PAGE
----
×

French billionaire Vincent Bollore, who last week stepped down as chairman of media giant Vivendi, was taken by police into custody on Tuesday for questioning as part of an investigation into allegations of corrupt business practices in Africa.

The head of the Bollore Group is being questioned in the Paris suburb of Nanterre about how the group obtained contracts to run ports in Togo and Guinea, which are both former French colonies, his company has confirmed. Police now have up to 48 hours to investigate Bollore and decide whether he will stand trial.

News that the magnate whose group holds a majority stake in Vivendi, which in turn owns Universal Music Group and the Canal+ Group, caused shares in his Bollore Group  holding company to tumble more than 8%, while Vivendi shares dropped around 1%.

In a statement Bollore Group has denied any illegal actions in its African operations.

Bollore, 66, who is known as a corporate raider and has a net worth of $7.3 billion, according to Forbes, took over his family business in 1981 and turned it from a paper manufacturer into an $14.8 billion global construction, media and transport giant whose business activities include running ports in West and Central Africa.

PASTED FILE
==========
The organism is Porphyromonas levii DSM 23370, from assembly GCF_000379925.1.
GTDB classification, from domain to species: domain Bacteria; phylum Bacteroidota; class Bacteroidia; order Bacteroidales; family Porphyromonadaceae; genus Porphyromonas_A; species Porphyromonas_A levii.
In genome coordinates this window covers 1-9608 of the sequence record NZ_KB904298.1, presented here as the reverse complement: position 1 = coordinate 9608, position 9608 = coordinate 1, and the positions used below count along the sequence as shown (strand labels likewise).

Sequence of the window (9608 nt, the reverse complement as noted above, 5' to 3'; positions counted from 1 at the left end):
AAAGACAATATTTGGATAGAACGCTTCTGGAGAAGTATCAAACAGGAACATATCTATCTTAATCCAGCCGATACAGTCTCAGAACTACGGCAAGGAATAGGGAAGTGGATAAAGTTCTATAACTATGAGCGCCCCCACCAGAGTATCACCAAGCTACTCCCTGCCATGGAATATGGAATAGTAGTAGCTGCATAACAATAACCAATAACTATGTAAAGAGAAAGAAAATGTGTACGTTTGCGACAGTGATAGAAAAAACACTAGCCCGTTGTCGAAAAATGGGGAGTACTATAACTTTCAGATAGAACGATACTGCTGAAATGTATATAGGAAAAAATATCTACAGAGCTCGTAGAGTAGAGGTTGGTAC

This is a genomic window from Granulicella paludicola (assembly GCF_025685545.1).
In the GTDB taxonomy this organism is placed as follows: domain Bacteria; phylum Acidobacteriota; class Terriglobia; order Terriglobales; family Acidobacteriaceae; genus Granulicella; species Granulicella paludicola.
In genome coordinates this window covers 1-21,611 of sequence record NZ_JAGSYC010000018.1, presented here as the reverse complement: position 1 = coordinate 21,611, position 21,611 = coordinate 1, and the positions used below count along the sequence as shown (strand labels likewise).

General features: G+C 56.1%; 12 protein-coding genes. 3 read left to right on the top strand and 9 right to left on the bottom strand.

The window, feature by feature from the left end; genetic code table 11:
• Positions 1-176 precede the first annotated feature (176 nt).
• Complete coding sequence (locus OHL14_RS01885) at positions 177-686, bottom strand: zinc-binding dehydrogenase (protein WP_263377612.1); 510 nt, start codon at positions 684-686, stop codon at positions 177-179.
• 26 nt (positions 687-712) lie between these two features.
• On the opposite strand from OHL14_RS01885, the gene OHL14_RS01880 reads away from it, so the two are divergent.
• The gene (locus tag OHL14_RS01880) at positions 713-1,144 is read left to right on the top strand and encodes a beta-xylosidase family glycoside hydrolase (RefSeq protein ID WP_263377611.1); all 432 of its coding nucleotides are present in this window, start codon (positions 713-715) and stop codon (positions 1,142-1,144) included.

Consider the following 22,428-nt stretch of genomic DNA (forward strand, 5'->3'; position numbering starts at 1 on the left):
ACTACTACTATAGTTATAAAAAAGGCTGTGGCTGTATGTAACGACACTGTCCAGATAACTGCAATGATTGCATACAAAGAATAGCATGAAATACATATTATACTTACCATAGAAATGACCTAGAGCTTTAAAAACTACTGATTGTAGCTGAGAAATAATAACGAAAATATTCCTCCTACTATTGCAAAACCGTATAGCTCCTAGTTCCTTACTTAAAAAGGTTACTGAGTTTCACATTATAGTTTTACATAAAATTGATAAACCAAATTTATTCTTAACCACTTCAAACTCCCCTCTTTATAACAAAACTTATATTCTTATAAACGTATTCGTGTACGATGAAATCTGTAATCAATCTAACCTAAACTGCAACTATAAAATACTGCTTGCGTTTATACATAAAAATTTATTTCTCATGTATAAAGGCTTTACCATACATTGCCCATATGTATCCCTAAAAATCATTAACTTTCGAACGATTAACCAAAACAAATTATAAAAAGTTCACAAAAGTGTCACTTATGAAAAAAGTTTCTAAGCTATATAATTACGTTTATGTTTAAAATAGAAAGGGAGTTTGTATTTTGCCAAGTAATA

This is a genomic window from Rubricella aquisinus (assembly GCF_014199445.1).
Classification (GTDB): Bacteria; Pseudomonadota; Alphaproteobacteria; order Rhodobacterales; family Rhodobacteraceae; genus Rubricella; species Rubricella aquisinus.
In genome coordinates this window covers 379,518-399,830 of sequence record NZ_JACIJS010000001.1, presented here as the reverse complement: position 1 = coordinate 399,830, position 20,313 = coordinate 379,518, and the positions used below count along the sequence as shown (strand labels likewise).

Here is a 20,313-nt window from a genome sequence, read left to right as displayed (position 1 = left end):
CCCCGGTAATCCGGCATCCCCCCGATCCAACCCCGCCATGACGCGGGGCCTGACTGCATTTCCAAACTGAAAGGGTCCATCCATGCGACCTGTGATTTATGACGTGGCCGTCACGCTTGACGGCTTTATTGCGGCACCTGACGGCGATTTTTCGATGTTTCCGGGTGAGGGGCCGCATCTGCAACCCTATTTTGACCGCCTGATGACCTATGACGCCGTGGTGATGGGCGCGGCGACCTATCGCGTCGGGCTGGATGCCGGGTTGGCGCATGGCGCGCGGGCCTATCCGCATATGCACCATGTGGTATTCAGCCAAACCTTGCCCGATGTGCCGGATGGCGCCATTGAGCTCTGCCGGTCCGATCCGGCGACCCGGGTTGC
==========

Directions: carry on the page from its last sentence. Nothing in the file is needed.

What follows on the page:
Last week, Bollore handed over the reins at Vivendi — the French media company where he’d been chairman since 2014 and which Bollore Group controls with a 20.5 percent stake — to his son Yannick Bollore.

It is not known if his decision to step down from Vivendi was related to the investigation.

Also last week, Vivendi chief executive officer Arnaud de Puyfontaine said they had begun work on a “potential listing” of Universal Music Group, which is its largest asset.

Reports of the investigation started started surfacing two weeks ago. The probe according to French daily Le Monde involves two separate cases, one in Togo and the other in Guinea. The French judges are reportedly looking into whether payments were made towards the electoral campaigns of African politicians who once in office granted port concessions to Bollore’s group.